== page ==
Daily Kickoff: Adam Neumann’s $20B ride with SoftBank’s CEO | Facebook leaders mark Yom Kippur | Tevi Troy for HHS? | Remembering S.I. Newhouse Jr.

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BREAKING OVERNIGHT: At least 50 dead, 200 wounded at shooting on Las Vegas Strip: “A gunman in a high-rise hotel opened fire on a country music festival on the Las Vegas Strip late Sunday, killing at least 50 people and wounded more than 200 in the deadliest mass shooting in modern American history.” [WashPost]

FIRST LOOK: “WeWork’s $20 Billion Office Party: The Crazy Bet That Could Change How The World Does Business” by Steven Bertoni: “Adam Neumann, the frenetic cofounder and CEO of WeWork, was pacing back and forth in his office in New York City’s Chelsea neighborhood. Softbank boss Masayoshi Son, Japan’s wealthiest man and one of the world’s great investors, had promised the 38-year-old former Israeli naval officer two hours of his time for a full-blown tour of the co-working innovator’s headquarters. And he was an hour and a half late. “Masa arrives, looks at his watch and tells me, ‘I’m so sorry, but I only have 12 minutes,'” Neumann says in a raspy voice. And after precisely 12 minutes of walk-around, Son said he had to go. But he offered Neumann a chance to join him in his car. Neumann grabbed his pitch deck and climbed into what would become a $20 billion ride.”

“Son told Neumann to put away his presentation, pulled out his iPad and started sketching the outlines of an investment. “I thought the valuation had been too high for a company its size and that someone could easily copy it,” Son tells Forbes. “But no one could. The idea was easy to talk about but hard to execute–Adam proved he can do what he says.” As the ride ended, Son signed his name on the iPad sketch, drew a line beside it and handed Neumann the pen. “Even today, I still get goose bumps thinking about it,” Neumann says.”

“There is no reason to rent office space,” says Josh Kushner, the founder of the VC firm Thrive Capital and cofounder of Oscar Health, which launched its Los Angeles market from a WeWork site… WeWork has built a complex technology and logistics system to handle all that grubbiness. For Softbank vice chairman Ron Fisher, who sits on WeWork’s board, this tech leap drove the investment, since it will allow WeWork to efficiently scale to hundreds of spaces and serve millions of members. “We did an enormous amount of financial modeling–how they can grow, the margins they can generate, the cash flows they can create,” he says. To Neumann this technology-driven efficiency will become a product all its own, something like a WeOS, which will make WeWork indispensable even to companies that don’t have an interest in co-working. Instead, WeWork will be able to design, build out and run their offices.” [Forbes]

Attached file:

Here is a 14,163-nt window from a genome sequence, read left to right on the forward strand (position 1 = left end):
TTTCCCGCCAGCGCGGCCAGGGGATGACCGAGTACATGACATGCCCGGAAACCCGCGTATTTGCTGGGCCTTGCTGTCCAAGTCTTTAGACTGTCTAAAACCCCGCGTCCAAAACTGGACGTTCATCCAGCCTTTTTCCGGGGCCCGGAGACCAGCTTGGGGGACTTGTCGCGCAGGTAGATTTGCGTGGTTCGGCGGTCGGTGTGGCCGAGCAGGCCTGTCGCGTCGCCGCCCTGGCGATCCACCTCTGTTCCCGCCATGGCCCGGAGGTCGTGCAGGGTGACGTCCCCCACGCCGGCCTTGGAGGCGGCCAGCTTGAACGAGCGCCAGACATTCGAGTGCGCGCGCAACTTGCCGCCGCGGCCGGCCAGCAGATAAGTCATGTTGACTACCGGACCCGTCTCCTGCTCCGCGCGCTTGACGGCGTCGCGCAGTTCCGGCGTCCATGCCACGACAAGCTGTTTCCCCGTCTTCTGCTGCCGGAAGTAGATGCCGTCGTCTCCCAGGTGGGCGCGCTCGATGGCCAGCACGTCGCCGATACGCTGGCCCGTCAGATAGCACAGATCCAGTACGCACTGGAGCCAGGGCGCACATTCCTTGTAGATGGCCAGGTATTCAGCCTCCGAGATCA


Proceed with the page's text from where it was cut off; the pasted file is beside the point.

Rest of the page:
COVER STORY: “Does Even Mark Zuckerberg Know What Facebook Is?” by Max Read: “For every direct comparison, there was an equally elaborate one: a faceless Elder God. A conquering alien fleet. There are real consequences to our inability to understand what Facebook is. Not even President-Pope-Viceroy Zuckerberg himself seemed prepared for the role Facebook has played in global politics this past year. In which case, how can we be assured that Facebook is really safeguarding democracy for us and that it’s not us who need to be safeguarding democracy against Facebook? …”

“In nearly every state he’s visited, Zuckerberg has attended religious services or met with religious leaders. In Texas, he drank coffee with pastors; in Minnesota, he ate Iftar dinner with Somalian refugees; in Charleston, he ate dinner with the entire cast of a walk-into-a-bar joke: “The reverend, rabbi, police chief, mayors, and heads of local nonprofits.” … Asked by a Facebook commenter last year if he was an atheist, Zuckerberg replied, “No. I was raised Jewish and then I went through a period where I questioned things, but now I believe religion is very important.” It was a telling way to put it. Publicly, at least, his interest in religion seems to be more sociological than existential.” [NYMag]